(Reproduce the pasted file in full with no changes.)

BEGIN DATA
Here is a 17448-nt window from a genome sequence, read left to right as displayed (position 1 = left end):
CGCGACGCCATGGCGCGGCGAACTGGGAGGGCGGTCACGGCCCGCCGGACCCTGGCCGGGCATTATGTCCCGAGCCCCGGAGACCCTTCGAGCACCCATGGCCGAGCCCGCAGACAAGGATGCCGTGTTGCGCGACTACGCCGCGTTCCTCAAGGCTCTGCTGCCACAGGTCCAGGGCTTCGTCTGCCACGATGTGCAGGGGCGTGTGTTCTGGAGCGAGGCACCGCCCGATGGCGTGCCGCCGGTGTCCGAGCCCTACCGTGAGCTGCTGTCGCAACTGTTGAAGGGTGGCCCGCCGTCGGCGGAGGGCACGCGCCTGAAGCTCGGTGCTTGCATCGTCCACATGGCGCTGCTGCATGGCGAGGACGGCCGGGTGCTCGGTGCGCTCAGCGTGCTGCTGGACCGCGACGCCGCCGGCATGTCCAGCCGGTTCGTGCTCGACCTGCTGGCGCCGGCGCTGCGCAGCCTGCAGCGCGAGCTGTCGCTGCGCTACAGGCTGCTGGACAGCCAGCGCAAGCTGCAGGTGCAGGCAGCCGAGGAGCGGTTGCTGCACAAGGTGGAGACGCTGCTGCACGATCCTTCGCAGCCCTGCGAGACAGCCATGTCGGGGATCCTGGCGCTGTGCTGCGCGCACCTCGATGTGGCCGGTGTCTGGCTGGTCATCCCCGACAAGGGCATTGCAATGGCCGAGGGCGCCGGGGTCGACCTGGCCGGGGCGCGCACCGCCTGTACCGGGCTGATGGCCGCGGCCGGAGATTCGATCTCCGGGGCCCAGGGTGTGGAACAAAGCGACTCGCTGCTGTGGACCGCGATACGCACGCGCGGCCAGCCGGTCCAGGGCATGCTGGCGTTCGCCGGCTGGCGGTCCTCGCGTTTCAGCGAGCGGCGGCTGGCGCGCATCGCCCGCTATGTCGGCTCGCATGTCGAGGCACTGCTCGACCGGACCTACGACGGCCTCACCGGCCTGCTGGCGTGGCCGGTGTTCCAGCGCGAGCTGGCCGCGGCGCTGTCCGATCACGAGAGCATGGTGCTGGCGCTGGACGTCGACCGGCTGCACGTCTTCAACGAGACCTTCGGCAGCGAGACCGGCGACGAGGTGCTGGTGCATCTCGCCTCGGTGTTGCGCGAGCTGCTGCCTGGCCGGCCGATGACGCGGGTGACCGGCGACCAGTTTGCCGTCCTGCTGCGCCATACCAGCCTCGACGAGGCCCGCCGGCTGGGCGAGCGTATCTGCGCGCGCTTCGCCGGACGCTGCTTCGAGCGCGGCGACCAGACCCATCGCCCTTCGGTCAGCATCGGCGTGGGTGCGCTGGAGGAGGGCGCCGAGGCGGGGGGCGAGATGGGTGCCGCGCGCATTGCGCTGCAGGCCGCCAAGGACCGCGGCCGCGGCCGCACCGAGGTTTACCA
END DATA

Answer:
Here is a 17448-nt window from a genome sequence, read left to right as displayed (position 1 = left end):
CGCGACGCCATGGCGCGGCGAACTGGGAGGGCGGTCACGGCCCGCCGGACCCTGGCCGGGCATTATGTCCCGAGCCCCGGAGACCCTTCGAGCACCCATGGCCGAGCCCGCAGACAAGGATGCCGTGTTGCGCGACTACGCCGCGTTCCTCAAGGCTCTGCTGCCACAGGTCCAGGGCTTCGTCTGCCACGATGTGCAGGGGCGTGTGTTCTGGAGCGAGGCACCGCCCGATGGCGTGCCGCCGGTGTCCGAGCCCTACCGTGAGCTGCTGTCGCAACTGTTGAAGGGTGGCCCGCCGTCGGCGGAGGGCACGCGCCTGAAGCTCGGTGCTTGCATCGTCCACATGGCGCTGCTGCATGGCGAGGACGGCCGGGTGCTCGGTGCGCTCAGCGTGCTGCTGGACCGCGACGCCGCCGGCATGTCCAGCCGGTTCGTGCTCGACCTGCTGGCGCCGGCGCTGCGCAGCCTGCAGCGCGAGCTGTCGCTGCGCTACAGGCTGCTGGACAGCCAGCGCAAGCTGCAGGTGCAGGCAGCCGAGGAGCGGTTGCTGCACAAGGTGGAGACGCTGCTGCACGATCCTTCGCAGCCCTGCGAGACAGCCATGTCGGGGATCCTGGCGCTGTGCTGCGCGCACCTCGATGTGGCCGGTGTCTGGCTGGTCATCCCCGACAAGGGCATTGCAATGGCCGAGGGCGCCGGGGTCGACCTGGCCGGGGCGCGCACCGCCTGTACCGGGCTGATGGCCGCGGCCGGAGATTCGATCTCCGGGGCCCAGGGTGTGGAACAAAGCGACTCGCTGCTGTGGACCGCGATACGCACGCGCGGCCAGCCGGTCCAGGGCATGCTGGCGTTCGCCGGCTGGCGGTCCTCGCGTTTCAGCGAGCGGCGGCTGGCGCGCATCGCCCGCTATGTCGGCTCGCATGTCGAGGCACTGCTCGACCGGACCTACGACGGCCTCACCGGCCTGCTGGCGTGGCCGGTGTTCCAGCGCGAGCTGGCCGCGGCGCTGTCCGATCACGAGAGCATGGTGCTGGCGCTGGACGTCGACCGGCTGCACGTCTTCAACGAGACCTTCGGCAGCGAGACCGGCGACGAGGTGCTGGTGCATCTCGCCTCGGTGTTGCGCGAGCTGCTGCCTGGCCGGCCGATGACGCGGGTGACCGGCGACCAGTTTGCCGTCCTGCTGCGCCATACCAGCCTCGACGAGGCCCGCCGGCTGGGCGAGCGTATCTGCGCGCGCTTCGCCGGACGCTGCTTCGAGCGCGGCGACCAGACCCATCGCCCTTCGGTCAGCATCGGCGTGGGTGCGCTGGAGGAGGGCGCCGAGGCGGGGGGCGAGATGGGTGCCGCGCGCATTGCGCTGCAGGCCGCCAAGGACCGCGGCCGCGGCCGCACCGAGGTTTACCA